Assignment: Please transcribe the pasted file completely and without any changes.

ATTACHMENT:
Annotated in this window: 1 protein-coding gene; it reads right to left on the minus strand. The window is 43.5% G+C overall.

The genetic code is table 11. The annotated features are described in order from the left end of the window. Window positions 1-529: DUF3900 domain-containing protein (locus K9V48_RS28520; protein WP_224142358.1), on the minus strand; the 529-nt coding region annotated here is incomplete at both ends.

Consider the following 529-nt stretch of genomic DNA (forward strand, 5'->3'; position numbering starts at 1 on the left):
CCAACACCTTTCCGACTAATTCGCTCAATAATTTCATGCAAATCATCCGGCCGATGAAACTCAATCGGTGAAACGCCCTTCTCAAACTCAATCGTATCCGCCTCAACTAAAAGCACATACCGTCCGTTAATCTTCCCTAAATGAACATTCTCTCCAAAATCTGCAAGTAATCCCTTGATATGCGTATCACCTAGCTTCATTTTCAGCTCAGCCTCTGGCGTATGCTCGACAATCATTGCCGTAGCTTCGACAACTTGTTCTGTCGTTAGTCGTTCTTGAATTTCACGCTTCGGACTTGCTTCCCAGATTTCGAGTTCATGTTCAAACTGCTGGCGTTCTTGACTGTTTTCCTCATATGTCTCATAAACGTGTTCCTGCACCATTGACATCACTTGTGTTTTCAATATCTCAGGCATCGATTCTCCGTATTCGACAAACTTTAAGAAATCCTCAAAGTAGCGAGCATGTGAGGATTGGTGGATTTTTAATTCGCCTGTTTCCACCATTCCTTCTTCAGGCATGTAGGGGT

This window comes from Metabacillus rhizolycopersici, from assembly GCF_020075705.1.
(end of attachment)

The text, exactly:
Annotated in this window: 1 protein-coding gene; it reads right to left on the minus strand. The window is 43.5% G+C overall.

The genetic code is table 11. The annotated features are described in order from the left end of the window. Window positions 1-529: DUF3900 domain-containing protein (locus K9V48_RS28520; protein WP_224142358.1), on the minus strand; the 529-nt coding region annotated here is incomplete at both ends.

Consider the following 529-nt stretch of genomic DNA (forward strand, 5'->3'; position numbering starts at 1 on the left):
CCAACACCTTTCCGACTAATTCGCTCAATAATTTCATGCAAATCATCCGGCCGATGAAACTCAATCGGTGAAACGCCCTTCTCAAACTCAATCGTATCCGCCTCAACTAAAAGCACATACCGTCCGTTAATCTTCCCTAAATGAACATTCTCTCCAAAATCTGCAAGTAATCCCTTGATATGCGTATCACCTAGCTTCATTTTCAGCTCAGCCTCTGGCGTATGCTCGACAATCATTGCCGTAGCTTCGACAACTTGTTCTGTCGTTAGTCGTTCTTGAATTTCACGCTTCGGACTTGCTTCCCAGATTTCGAGTTCATGTTCAAACTGCTGGCGTTCTTGACTGTTTTCCTCATATGTCTCATAAACGTGTTCCTGCACCATTGACATCACTTGTGTTTTCAATATCTCAGGCATCGATTCTCCGTATTCGACAAACTTTAAGAAATCCTCAAAGTAGCGAGCATGTGAGGATTGGTGGATTTTTAATTCGCCTGTTTCCACCATTCCTTCTTCAGGCATGTAGGGGT

This window comes from Metabacillus rhizolycopersici, from assembly GCF_020075705.1.